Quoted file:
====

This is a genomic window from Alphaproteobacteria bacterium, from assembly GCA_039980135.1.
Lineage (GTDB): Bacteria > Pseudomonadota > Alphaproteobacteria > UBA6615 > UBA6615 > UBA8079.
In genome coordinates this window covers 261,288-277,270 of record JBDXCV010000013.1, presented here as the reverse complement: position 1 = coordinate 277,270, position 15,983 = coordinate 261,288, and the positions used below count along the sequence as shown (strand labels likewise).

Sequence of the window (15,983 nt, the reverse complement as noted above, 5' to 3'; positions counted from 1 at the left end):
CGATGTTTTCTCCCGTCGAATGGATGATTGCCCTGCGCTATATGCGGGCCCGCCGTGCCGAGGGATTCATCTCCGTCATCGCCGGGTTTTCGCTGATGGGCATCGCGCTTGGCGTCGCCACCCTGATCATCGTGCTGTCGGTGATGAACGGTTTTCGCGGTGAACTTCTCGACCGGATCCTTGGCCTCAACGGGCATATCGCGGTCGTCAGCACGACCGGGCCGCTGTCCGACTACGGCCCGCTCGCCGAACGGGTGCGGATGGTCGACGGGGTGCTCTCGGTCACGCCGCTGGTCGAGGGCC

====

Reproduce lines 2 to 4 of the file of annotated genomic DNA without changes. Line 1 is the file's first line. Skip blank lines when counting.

Lineage (GTDB): Bacteria > Pseudomonadota > Alphaproteobacteria > UBA6615 > UBA6615 > UBA8079.
In genome coordinates this window covers 261,288-277,270 of record JBDXCV010000013.1, presented here as the reverse complement: position 1 = coordinate 277,270, position 15,983 = coordinate 261,288, and the positions used below count along the sequence as shown (strand labels likewise).

Sequence of the window (15,983 nt, the reverse complement as noted above, 5' to 3'; positions counted from 1 at the left end):